The words that immediately caught my attention in the above passage were, "but how much comfort can we draw". Those words are like a red flag that is instantly raised in my mind. Such an instinctual reaction sometimes makes me think that perhaps I'll always revert to a state of skepticism in which I cannot ultimately escape. Whenever I come across the idea of pursuing comfort when it comes to areas of spirituality and considering reality as a whole it makes me pause and incredulously ask myself, "are we looking for comfort, or are we looking for truth"? I think comfort and truth very often do run concurrently with one another but that that isn't always so. And if it isn't always so then I suppose there comes a time when we have to make a choice. To choose that path that seems steady and bright offering an undercurrent of optimism and hope or a path that is much more uncertain where you only see the entrance and whatever else awaits is unknown. Instead of an undercurrent of hope and optimism this path sometimes brings feelings of foreboding and uncertainty.
Personally, I find uncertainty unsettling and I think most people do. I feel like the uncertainty that creeps into my consciousness, whispering nagging questions that I cannot yet answer and producing doubts in areas where I finally thought I had found some conclusions, pollutes and threatens my sense of spirituality. As a defense mechanism there are times when I try to ignore these questions and thoughts that arise and loom over the castle of sand I have neatly erected by the shore, threatening to sweep it away. If only I had a stronger foundation like so many others seem to have. Those individuals I have met that are firm and convicted in their spiritual orientations. What is my problem? Am I just ultimately a hopeless skeptic?
I have found meaning in the writings of the Gita and Upanishads as well as other Vedic literature and have experienced great spiritual satisfaction in reading them. I consider them inspired sources in which I can draw both tangible transcendental truths from regarding spiritual realities as well as practical truths regarding our existence in this material world. But then there are times when something inside me seems to force me to step back, right when it seems I am almost ready to find myself in a spiritual state of conviction, and wonder,"How can any of us really know what is real?" I enter a place of uncertainty that threatens to knock me off my spiritual foundation.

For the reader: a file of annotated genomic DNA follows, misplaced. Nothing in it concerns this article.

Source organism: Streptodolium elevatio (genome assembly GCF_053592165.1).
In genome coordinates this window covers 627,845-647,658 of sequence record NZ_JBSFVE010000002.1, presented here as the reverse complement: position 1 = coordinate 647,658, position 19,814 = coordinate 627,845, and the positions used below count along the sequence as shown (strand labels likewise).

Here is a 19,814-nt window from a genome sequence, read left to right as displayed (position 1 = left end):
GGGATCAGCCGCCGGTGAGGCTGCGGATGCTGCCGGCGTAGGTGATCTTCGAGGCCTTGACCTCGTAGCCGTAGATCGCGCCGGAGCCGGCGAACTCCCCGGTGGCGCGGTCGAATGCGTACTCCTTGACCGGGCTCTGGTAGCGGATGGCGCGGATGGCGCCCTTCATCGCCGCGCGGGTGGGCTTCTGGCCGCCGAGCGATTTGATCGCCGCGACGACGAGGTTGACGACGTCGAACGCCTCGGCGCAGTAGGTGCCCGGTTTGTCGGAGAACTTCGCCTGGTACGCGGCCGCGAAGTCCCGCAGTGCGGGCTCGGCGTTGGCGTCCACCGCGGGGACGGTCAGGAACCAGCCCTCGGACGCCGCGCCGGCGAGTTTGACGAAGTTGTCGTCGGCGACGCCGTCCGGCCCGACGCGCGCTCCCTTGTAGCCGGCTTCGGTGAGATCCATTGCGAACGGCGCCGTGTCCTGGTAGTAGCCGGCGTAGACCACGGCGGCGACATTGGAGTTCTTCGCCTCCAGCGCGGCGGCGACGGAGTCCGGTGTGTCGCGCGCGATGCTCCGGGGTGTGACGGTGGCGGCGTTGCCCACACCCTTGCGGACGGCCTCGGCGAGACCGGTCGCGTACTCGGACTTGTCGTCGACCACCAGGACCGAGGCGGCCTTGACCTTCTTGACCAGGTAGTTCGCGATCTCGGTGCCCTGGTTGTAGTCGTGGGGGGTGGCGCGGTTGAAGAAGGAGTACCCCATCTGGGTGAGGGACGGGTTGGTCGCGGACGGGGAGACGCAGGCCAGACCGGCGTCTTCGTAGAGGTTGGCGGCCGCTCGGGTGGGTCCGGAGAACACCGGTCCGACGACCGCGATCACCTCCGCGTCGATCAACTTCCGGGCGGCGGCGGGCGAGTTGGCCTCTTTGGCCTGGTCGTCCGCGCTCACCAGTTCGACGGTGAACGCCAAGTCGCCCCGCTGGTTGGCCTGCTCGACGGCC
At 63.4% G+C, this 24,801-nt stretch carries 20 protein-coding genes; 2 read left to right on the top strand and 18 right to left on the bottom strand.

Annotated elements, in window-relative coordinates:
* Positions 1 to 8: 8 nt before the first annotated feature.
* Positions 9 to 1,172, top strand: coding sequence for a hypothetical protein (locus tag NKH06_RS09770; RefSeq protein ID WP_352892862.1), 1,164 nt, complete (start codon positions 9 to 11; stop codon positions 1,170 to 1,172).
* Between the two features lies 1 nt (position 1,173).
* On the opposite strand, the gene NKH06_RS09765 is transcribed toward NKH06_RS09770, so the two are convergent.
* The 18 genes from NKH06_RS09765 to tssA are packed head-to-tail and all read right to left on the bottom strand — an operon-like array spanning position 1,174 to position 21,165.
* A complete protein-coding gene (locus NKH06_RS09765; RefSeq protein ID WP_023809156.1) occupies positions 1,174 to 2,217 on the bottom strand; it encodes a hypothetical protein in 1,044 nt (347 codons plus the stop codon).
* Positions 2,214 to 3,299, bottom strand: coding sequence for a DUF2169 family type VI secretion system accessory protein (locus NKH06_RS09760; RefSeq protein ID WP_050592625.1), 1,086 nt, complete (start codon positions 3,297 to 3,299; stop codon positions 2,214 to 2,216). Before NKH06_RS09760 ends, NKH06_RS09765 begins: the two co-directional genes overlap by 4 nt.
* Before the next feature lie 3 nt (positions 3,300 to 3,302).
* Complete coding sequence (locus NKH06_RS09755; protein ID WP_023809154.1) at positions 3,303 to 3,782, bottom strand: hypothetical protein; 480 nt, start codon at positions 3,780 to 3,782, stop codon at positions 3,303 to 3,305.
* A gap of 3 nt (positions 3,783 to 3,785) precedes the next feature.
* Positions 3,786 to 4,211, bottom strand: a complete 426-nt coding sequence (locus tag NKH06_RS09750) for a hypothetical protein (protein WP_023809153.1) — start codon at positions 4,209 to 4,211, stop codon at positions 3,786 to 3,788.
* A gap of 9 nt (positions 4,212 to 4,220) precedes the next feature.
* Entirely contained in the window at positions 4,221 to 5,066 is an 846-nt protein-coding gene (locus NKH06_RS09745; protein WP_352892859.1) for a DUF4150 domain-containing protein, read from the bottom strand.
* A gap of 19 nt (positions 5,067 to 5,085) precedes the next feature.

I feel like such uncertainty is like entering a bottomless abyss. It is as if the human heart longs for something tangible to cling to, but it is in the letting go that it enters into genuine inquiry. This reminds me of the passage from Alan Watts' book, The Wisdom of Insecurity:
d between my heart and intellect deep within my subconscious. Sometimes one side seems to have claimed victory but then, like a phoenix, the other side rises out from seemingly nowhere and makes an appearance, casting its dark shadow on the battleground once again. No...the war isn't over...not yet!
But does any of this really have to do with the question of whether or not religion matters? I guess I do get side-tracked sometimes;continually concerning myself with whether or not I can feel or "know" with a shadow of a doubt if things are factually true which can sometimes be irrelevant as to whether or not they really matter. I do believe religion and spirituality do have their purpose and play an important role in many people's lives. Radhanath Swami, in a lecture you can view here, describes just how important of a role religion can have in people's lives:It seems like, no matter how hard I try, a battle is continually being wage
"In a very broad sense it is to transform our consciousness from arrogance to humility. From vengeance to forgiveness. From greed to generosity. And most of all, it is meant to connect us to the love within us so that we might be instruments of compassion in everything we do. This is the universal principle of religion. To absorb ourselves in the love of God and to be truly and genuinely compassionate to all living things..."
...And thinking about it that way, religion matters greatly.
Well, in the beginning of this post were some preliminary reactions I had to ideas shared early on in Huston Smith's book, Why Religion Matters. The rest of the post consists of my own personal reflections that I wrote this morning in a sort of "stream of consciousness" sort of way towards those ideas.
I'd love your thoughts! Please leave them in the comments section. Thank you!